Japan's refueling of U.S. and other vessels in the Indian Ocean is expected to grind to a halt this week, in a political tug of war over Tokyo's role in international security. As VOA Seoul correspondent Kurt Achin reports, Japan's divided legislature is blocking the extension of the operation, which Washington views as a contribution to the global war on terror.
Senior U.S. defense officials have expressed gratitude to Japan on numerous occasions for its refueling of vessels in the Indian Ocean - including U.S. warships deployed in Afghanistan stabilization efforts.
The fate of that mission fell into serious doubt Tuesday, following a meeting between Japanese Prime Minister Yasuo Fukuda and the leader of his main political opposition, Ichiro Ozawa. Mr. Fukuda backs the mission. Ozawa does not.
Ozawa says he told Mr. Fukuda his party is still against continuing the mission, and that the two leaders did not come to any agreement.
Ozawa's Democratic Party controls the upper house of Japan's parliament. He says Japan's involvement in the mission violates the country's pacifist constitution, which permits Japanese military deployments only in the immediate defense of the nation.
Ozawa says his party would only support an extension of the fueling mission if it were specifically mandated by the United Nations. Japanese Prime Minister Fukuda calls the situation "disappointing."
His deputy press secretary, Tomohiko Taniguchi, says the mission has been an important part of Japan's foreign policy.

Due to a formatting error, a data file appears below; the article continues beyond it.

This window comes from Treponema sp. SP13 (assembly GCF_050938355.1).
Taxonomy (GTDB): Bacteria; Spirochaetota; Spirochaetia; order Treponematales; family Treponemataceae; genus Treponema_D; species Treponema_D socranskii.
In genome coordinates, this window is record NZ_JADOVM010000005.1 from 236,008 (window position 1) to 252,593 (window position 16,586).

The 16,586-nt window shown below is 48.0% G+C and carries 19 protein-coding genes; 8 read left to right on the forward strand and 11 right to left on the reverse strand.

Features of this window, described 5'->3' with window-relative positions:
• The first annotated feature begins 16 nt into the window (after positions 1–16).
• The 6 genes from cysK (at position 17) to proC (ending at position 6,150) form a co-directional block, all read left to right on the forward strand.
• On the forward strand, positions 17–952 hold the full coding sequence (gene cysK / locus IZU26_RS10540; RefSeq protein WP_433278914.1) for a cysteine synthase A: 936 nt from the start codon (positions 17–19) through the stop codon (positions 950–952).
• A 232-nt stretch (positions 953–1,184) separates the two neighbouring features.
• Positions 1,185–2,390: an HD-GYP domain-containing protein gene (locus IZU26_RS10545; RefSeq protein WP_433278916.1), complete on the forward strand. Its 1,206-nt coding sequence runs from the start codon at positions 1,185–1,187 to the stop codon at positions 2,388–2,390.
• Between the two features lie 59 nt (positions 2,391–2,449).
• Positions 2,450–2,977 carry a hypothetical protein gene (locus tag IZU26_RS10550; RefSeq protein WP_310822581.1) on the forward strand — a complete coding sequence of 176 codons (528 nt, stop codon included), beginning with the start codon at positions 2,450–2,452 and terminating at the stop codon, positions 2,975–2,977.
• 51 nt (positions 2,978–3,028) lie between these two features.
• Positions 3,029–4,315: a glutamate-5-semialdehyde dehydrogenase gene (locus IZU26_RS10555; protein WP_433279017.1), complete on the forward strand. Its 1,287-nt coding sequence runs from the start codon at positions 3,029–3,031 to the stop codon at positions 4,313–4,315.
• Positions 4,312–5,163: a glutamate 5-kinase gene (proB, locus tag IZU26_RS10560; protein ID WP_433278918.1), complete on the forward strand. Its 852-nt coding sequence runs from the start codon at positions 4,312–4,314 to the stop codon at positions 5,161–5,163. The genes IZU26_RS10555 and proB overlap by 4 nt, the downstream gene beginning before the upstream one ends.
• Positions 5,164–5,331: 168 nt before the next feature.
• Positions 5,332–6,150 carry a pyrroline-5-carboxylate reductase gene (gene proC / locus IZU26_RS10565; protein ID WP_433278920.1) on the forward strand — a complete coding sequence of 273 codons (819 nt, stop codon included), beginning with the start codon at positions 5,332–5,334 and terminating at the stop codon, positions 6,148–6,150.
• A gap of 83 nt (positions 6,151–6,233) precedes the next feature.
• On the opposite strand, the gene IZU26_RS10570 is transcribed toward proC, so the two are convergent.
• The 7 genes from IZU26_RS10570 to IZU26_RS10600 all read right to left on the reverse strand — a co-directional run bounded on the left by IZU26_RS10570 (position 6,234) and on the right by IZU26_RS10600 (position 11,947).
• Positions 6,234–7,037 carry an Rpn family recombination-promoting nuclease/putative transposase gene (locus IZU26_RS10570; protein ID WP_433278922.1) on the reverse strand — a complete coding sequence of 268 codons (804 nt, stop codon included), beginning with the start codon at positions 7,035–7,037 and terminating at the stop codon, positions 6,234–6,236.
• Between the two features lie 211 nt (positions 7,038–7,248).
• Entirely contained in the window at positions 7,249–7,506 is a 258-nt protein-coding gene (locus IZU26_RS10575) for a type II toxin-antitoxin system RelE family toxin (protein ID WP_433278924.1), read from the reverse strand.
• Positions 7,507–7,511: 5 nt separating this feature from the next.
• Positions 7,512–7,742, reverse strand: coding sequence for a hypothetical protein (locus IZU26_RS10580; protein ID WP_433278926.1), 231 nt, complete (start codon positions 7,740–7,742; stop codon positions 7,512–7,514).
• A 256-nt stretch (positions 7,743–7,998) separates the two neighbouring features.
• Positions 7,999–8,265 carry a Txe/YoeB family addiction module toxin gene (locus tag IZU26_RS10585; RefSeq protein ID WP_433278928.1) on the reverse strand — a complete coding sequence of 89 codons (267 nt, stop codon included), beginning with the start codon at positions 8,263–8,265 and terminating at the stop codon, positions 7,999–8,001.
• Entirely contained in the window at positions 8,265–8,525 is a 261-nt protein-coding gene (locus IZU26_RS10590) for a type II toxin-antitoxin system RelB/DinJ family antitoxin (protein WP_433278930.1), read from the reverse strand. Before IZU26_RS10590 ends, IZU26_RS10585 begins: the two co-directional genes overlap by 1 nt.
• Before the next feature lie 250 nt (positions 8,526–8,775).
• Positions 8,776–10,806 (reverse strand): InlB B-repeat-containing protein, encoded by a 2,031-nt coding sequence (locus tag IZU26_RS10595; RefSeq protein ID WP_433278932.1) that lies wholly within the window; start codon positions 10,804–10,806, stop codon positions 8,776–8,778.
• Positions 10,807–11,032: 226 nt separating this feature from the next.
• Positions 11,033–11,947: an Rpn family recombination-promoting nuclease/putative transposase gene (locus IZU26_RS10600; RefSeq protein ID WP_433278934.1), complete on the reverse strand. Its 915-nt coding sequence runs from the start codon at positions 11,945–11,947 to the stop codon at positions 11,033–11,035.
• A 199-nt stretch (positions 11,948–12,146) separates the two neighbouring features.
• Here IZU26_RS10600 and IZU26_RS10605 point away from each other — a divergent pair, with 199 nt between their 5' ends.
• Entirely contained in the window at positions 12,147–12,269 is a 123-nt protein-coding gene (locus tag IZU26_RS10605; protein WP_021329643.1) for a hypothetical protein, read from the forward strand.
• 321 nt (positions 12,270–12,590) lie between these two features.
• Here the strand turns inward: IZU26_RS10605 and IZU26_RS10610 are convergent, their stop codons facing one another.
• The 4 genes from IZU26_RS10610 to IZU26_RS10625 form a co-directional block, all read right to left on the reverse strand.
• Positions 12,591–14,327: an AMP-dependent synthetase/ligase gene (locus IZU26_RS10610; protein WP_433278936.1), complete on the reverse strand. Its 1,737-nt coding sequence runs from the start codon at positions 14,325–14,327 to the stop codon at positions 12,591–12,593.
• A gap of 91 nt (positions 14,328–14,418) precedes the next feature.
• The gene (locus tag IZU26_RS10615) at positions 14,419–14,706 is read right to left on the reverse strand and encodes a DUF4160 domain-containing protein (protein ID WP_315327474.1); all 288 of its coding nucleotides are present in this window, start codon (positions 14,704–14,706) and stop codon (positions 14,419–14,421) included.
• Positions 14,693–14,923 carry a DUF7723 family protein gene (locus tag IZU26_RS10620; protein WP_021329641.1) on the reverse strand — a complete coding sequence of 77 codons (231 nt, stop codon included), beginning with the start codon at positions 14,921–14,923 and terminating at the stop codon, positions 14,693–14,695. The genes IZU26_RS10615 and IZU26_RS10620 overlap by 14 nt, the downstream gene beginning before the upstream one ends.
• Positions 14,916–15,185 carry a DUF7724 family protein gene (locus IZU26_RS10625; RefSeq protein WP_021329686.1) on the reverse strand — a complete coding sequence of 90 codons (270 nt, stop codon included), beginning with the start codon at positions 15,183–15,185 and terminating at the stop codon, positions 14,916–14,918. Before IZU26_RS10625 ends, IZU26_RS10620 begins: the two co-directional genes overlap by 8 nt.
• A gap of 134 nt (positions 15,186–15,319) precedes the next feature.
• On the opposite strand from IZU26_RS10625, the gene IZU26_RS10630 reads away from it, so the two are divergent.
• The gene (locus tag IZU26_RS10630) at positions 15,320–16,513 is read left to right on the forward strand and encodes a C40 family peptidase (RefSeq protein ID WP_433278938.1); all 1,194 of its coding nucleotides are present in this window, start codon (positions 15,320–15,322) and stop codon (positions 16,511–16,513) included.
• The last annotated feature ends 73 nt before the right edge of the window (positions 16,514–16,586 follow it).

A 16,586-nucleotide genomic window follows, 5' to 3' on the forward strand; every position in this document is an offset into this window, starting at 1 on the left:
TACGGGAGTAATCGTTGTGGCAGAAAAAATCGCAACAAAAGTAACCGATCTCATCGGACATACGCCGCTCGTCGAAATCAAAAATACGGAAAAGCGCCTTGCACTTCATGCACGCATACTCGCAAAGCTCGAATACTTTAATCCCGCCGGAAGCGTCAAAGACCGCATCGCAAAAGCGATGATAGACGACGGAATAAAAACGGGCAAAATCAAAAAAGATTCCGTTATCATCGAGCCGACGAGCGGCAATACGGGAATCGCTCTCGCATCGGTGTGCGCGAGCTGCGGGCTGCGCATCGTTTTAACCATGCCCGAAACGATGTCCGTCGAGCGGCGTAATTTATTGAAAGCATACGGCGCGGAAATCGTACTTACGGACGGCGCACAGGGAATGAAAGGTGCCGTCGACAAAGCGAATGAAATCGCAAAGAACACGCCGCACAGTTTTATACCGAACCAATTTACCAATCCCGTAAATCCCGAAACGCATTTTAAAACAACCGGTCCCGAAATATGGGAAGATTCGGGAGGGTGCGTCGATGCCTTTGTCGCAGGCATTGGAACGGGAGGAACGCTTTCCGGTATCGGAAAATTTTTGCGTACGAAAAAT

"Not only to help the international community to have a unified front against terror, but also to help serve the Japanese national interest," said Taniguchi.
Taniguchi adds that Mr. Fukuda's Liberal Democratic Party, which controls the lower house of Japan's parliament, disagrees with Ozawa's view of the refueling mission as involvement in an overseas war.
"The operation that's continued so far in the Indian Ocean has got nothing to do with actual warfare. It's operating in a very much safe zone, a non-combat zone," he said.
Professor Steven Reed, a Japanese public policy specialist at Tokyo's Chuo University, says Japan is undergoing a deep political self-examination - deciding what sort of democracy it wants, and what kind of security role to take in the world. He says now that Mr. Fukuda's party is sharing power with the Democrats, the refueling mission and other issues are matters of open debate.
"It's the first time it's actually been discussed in public. And so, the people don't have settled opinions... it's not clear what will happen once more of this issue is out in the open," he said.
The Japanese refueling mission is all but certain to expire Thursday, unless there is a last minute compromise to extend it.